Get ready for Canada’s new anti-spam laws: what marketers need to know and do

Posted on Oct. 28, 2013 by @direct_cpc in Marketing solutions

Will your favourite e-marketing channels become illegal in 2014 because of your data lists? That scenario could become reality once Canada’s new anti-spam law, known as CASL, comes into effect in the next few months.

Under the new law, businesses can only send commercial electronic messages (CEM) if they have the express or implied consent from the recipient. Failure to get consent can result in a $10 million fine – with the burden of proof on the business.

Here’s how to ensure that you – and your data lists – will be ready to meet the new standards and avoid costly mistakes.

How CASL defines a commercial electronic message (CEM)
“Commercial” means any form of marketing within the electronic message. The Government of Canada web site defines it as “any electronic message that encourages participation in a commercial activity, regardless of whether there is an expectation of profit.” Currently, those electronic channels include email, social media, and texting.

“It’s worth investing the time to acquire express consent from your customers”
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Understand why express consent is the new gold standard – and worth the investment
Under express consent, the intended recipient gives explicit permission (electronically, in writing, or orally with documentation) to a business or charity to send CEMs. Unlike implied consent, which has a time limit of two years and applies mainly to certain B2B and B2C relationships, express consent has no time limit. That’s why it’s worth investing the time to acquire express consent from your customers. Once you have it, you can keep reaching out to your lists through email, texting, and social media messaging. Without it, you either lose access to these channels or face a huge fine for using them illegally.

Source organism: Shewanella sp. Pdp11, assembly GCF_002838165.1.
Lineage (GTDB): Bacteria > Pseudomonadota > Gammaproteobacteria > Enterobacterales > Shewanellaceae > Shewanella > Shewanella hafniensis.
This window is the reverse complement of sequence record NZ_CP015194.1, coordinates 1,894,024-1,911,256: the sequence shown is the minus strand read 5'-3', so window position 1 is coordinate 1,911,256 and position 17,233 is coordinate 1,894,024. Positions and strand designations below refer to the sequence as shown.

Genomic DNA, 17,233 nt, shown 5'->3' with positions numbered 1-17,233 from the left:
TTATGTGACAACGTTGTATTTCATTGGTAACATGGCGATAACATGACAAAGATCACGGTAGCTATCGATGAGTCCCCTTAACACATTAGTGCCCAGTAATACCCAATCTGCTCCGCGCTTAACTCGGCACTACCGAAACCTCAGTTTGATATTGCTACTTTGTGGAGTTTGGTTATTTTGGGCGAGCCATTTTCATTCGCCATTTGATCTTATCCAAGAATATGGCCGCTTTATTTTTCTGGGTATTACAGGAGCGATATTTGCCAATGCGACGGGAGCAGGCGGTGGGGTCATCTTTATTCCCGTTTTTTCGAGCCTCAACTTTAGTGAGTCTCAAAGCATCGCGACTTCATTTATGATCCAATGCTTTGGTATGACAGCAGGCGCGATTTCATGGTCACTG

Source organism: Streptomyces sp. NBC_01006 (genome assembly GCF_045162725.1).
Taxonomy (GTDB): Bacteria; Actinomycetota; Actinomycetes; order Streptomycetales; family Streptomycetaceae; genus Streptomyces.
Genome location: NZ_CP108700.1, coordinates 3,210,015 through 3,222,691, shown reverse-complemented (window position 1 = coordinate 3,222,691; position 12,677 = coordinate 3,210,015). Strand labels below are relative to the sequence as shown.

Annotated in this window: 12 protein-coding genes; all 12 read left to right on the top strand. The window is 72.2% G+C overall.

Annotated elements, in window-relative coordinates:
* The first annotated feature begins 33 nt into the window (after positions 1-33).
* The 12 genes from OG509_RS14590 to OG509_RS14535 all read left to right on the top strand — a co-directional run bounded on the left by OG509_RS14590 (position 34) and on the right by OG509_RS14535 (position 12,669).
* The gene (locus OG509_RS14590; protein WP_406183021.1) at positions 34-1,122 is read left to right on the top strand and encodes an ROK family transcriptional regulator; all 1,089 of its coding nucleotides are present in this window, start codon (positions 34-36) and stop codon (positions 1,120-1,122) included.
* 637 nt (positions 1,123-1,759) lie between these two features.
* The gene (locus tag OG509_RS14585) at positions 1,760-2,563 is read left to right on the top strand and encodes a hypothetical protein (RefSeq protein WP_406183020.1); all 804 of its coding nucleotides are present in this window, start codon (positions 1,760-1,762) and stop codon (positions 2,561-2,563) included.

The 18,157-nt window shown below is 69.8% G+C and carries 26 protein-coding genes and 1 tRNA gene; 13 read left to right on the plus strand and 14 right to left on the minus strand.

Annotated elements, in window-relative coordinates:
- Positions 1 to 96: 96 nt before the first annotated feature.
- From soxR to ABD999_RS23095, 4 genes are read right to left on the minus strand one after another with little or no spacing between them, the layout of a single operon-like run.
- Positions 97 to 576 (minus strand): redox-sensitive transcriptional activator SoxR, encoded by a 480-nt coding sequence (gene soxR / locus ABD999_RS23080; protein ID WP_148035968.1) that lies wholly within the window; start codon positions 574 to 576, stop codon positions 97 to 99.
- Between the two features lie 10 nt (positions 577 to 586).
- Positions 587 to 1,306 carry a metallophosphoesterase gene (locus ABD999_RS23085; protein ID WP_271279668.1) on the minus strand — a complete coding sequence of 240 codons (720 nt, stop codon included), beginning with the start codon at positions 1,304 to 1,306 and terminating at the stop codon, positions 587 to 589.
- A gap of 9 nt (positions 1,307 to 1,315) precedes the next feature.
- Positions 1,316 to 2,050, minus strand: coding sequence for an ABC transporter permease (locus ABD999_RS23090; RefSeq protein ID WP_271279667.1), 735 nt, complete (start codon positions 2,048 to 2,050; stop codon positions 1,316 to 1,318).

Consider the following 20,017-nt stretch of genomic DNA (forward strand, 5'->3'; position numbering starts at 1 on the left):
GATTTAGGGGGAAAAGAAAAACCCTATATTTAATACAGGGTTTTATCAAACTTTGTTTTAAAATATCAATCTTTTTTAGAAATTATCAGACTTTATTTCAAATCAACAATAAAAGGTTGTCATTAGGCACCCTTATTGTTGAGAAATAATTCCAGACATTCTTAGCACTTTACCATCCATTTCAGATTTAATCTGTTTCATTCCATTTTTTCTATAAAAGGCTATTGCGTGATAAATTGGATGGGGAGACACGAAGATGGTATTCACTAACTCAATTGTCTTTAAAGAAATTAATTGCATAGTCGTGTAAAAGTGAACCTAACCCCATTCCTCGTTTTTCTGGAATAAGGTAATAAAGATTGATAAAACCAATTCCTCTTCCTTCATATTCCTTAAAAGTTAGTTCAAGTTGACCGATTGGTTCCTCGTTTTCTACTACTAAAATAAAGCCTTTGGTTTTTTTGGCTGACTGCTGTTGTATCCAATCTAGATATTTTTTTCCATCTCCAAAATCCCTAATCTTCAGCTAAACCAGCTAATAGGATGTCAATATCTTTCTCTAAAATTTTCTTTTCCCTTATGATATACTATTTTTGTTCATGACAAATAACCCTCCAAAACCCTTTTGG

Create a plan and give your audiences a reason to give you their consent
Going full speed ahead with a poorly planned blast to acquire consent may cripple future marketing capacity. If you fail to get consent during the remaining time to reach out, then it could become very expensive to reacquire the right to send CEMs to your contact lists.

You need a solid marketing plan, not a “spray and pray” campaign that tells target audiences what you need – express consent – but doesn’t offer them a clear reason to actively agree to receive your CEMs. Use integrated and relationship marketing analytics and techniques when you reach out for express consent – show your targeted audiences that you understand them and can deliver value to them.

Be clear about what types of messages audiences will receive once they give consent
Plainly describe what will happen when someone gives consent. Have separate consent boxes for emails, social media and texts and even consider differentiating by product or service types. This way you don’t lose total access to recipients who don’t mind getting emails but hate getting commercial messages through social media or texting. Once you have express consent, don’t lose it through too many messages that fail to engage your target audiences. Remember once they unsubscribe, you can’t even send CEMs that ask if recipients really meant to unsubscribe.

Use direct mail to ask customers for their consent
Channels you can use to ask for express consent once CASL takes effect include traditional media and web ads. One of the most effective channels, direct mail has no sending restrictions and reaches every business and home address in Canada.

Done right, direct mail is highly effective at driving people to web and mobile platforms. Zelen Shoes’ campaign, for example, used geographic targeting and an inexpensive postcard with a QR code and website address to up online response by 22% (and lift mobile traffic to their e-commerce site by 412%). It will be relatively simple for Zelen’s to adapt this approach to ask potential and existing customer for express consent to future commercial electronic messages.

Marketers will face some real challenges under CASL, starting with auditing clients’ data lists and current CEMs. You’ll need to ensure that every CEM sent meets CASL consent and content standards. External data lists will need to be vetted for CASL compliancy, as your client will still be held accountable for any illegal CEMs. On the bright side, the legislation provides new incentives for clients who have who have been reluctant or unable to clean up their data lists, invest in analytics, and target different messages to different market segments.

What are you or your clients doing to prepare for Canada’s new anti-spam law?  What challenges will you face?

READ MORE: Tips to prevent a $10 million fine – what email marketers need to know about Canada’s new anti-spam law.


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